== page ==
As long as quality is maintained in the provision of health care to the indigent, it’s not really important how taxpayers save money, it’s that they do.
At issue is a bill for legislative consideration, SB 109 by state Sen.Ronnie Johns, that would put into law efforts being made by Louisiana’s Department of Health and Hospitals to report information relative to the state’s Medicaid program. This bill, which is making its way smoothly through the process, specifically addresses making comparisons between the state’s prior use of a fee-for-service model that paid regardless of need or quality of service provided and its new model for the past three years, a managed capitation system called Bayou Health that has third party administrators making decisions about the suitability of a procedure and whether it would qualify for reimbursement.
DHH produces numbers that show quality of care, in terms of things such as patient access, is improving as a result. But last fall a Legislative Auditor’s report revealed that some of the data used were incomplete or were not independently audited, making such comparisons less certain. The difficulties came from the data for legacy Medicaid that could work for better comparisons just didn’t exist, and that insufficient resources were allocated for independent verification or even accurate reporting of some data-based conclusions, the latter of these DHH now has instituted protocols to address.
Yet one fact is indisputable: while nationally Medicaid costs increased 6.1 percent in 2013, the per-patient/per-month metric for Louisiana dropped nearly 9 percent. These aren’t entirely comparable figures because Bayou Health does not include the elderly or disabled Medicaid populations, although plans are to expand to that, and slightly overstates on a PMPM basis because these are aggregate totals with a nationally expanding Medicaid population but it seems unlikely that removing those numbers from the national figures would wipe out the 15 percent gap. The reality is the Bayou Health plan saves the state on the order of $293 million on an annualized basis over what the previous baseline suggested.
And that probably comes in part as a result of more efficient apportionment of costs. In a Baton Rouge Advocate piece about the issue, it quotes one doctor saying he thinks the savings came out of his pocket, because of a practice becoming widely adopted in all states,bundled payments, or providing a single payment for all services associated with a specific episode of care, rather than a payment for each individual service or procedure, which creates incentives for the provision of appropriate services, coordination and communication among providers, efficient care delivery, and positive health outcomes.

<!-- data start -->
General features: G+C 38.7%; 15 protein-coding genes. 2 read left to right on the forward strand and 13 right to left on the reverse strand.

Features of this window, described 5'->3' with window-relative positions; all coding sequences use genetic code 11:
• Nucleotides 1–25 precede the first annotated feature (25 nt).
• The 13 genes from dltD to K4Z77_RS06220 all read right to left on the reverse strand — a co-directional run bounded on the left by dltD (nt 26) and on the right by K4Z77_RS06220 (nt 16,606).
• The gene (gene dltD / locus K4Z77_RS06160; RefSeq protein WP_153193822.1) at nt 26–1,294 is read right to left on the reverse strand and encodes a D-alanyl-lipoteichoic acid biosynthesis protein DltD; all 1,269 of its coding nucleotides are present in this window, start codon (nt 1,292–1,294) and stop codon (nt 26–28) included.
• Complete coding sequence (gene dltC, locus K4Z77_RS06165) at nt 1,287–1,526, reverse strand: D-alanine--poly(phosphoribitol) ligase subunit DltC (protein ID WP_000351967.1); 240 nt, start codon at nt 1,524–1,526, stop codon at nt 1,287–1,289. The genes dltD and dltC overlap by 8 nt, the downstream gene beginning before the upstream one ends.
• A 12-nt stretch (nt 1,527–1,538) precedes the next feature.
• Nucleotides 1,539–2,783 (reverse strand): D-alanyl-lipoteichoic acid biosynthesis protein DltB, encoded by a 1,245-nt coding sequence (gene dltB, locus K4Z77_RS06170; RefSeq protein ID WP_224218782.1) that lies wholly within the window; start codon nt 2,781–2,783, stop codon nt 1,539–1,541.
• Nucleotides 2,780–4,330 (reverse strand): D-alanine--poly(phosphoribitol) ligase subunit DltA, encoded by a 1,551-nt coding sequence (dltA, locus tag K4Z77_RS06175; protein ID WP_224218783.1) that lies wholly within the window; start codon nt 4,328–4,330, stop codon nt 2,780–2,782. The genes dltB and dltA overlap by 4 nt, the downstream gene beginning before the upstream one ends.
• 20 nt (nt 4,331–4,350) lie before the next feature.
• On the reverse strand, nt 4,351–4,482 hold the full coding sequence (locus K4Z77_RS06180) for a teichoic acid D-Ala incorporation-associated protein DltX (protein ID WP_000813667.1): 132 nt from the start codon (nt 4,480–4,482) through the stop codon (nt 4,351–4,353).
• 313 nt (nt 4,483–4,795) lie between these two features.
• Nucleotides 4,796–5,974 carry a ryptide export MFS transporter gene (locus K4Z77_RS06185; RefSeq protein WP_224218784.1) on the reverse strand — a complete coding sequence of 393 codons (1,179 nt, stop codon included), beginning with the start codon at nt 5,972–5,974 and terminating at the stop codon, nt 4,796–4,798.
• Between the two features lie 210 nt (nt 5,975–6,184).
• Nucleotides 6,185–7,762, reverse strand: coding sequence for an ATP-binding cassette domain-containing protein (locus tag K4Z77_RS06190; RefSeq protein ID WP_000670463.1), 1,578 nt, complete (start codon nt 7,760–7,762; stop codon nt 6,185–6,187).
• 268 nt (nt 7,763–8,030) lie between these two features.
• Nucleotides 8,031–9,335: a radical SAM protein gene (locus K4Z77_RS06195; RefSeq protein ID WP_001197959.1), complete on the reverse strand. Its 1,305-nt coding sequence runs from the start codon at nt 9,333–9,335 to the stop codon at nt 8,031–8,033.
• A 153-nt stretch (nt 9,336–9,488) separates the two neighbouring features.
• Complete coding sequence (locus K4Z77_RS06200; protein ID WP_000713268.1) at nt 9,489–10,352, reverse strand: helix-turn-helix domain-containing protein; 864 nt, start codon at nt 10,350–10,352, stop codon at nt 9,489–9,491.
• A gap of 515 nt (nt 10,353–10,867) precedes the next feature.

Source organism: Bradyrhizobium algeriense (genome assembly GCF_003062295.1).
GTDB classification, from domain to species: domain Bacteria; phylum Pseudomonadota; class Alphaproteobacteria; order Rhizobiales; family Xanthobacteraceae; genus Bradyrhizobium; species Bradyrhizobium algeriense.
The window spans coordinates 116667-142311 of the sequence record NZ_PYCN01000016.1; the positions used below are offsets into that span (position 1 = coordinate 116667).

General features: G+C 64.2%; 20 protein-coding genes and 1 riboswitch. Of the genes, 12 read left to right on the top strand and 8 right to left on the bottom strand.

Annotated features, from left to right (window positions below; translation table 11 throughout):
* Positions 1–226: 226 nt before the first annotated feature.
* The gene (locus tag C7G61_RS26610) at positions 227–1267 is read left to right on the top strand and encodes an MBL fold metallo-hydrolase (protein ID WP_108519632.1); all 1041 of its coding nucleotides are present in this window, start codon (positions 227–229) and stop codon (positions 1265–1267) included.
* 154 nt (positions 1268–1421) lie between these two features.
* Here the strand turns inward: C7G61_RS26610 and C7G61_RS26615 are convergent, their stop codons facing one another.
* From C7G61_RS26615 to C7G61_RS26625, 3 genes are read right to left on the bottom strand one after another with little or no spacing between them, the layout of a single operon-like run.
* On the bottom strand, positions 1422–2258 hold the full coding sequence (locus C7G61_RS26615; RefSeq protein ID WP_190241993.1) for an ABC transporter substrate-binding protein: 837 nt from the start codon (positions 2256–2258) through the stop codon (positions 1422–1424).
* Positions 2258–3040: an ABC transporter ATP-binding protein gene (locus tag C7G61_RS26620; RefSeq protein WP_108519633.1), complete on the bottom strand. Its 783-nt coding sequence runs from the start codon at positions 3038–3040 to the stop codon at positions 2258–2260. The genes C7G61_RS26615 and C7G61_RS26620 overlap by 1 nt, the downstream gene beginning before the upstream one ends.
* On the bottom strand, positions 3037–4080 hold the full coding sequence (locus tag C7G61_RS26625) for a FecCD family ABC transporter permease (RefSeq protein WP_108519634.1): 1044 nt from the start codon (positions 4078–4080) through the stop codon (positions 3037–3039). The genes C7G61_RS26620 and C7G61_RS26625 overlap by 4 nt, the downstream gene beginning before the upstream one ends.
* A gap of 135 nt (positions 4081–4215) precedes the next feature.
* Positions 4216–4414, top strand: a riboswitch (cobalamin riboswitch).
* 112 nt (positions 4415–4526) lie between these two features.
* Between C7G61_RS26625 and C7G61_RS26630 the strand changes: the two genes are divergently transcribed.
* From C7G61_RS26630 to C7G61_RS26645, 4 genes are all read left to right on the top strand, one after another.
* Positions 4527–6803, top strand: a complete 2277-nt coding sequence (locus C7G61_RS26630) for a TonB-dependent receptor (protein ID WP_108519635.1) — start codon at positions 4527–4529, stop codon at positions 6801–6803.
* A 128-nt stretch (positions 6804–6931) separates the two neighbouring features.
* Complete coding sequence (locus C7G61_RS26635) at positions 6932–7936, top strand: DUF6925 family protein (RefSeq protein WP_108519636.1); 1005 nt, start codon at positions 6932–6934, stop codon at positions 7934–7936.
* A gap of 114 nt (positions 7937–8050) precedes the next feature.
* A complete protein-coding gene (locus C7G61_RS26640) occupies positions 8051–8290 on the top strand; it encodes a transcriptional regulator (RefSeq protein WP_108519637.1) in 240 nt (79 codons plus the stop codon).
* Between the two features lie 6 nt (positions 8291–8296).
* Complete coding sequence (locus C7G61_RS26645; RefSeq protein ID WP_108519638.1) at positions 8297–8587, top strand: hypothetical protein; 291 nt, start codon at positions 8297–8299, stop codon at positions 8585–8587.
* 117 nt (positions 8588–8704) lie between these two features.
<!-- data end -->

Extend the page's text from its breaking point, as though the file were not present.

Just so. Why should taxpayers pony up for a less-efficient care model just to keep income rolling in for doctors (in fact, some doctors essentially specialize in Medicaid patients, who provide a high-volume, steady clientele)? If it’s a question of reimbursement rates, that’s an issue separate from Bayou Health (which also exposes a prime weakness in the argument for Medicaid expansion: shoving more people into a program that continues to lose provider participants over reimbursement levels isn’t going to make for better care for otherwise-uninsured individuals, much less save on costs when they jam emergency rooms as a result). Nobody forces a doctor to participate in Medicaid; if you don’t like that Bayou Health could cut your flow of money from the government and (with the introduction of multiple third party administrators instead of always billing the state) and increase your paperwork, just don’t participate.
Of course, if quality drops along with costs, then that could be an issue, which is where the real value of these reports come in. The unverified data indicates quality is improving, as theory and experience would suggest: create incentives to contain costs and to improve quality, which a FFS model at best only clumsily does if at all, and this should become reality.
Hopefully, implementation of a data collection system that inspires greater confidence about improved quality of service delivery in Medicaid will occur for succeeding annual reports about Bayou Health – especially with the new administrator contracts beginning earlier this year coming into place. This would confirm that, as the state grapples with budget difficulties, Bayou Health has helped both clients and taxpayers in preventing that fiscal situation from going from bad to disastrous.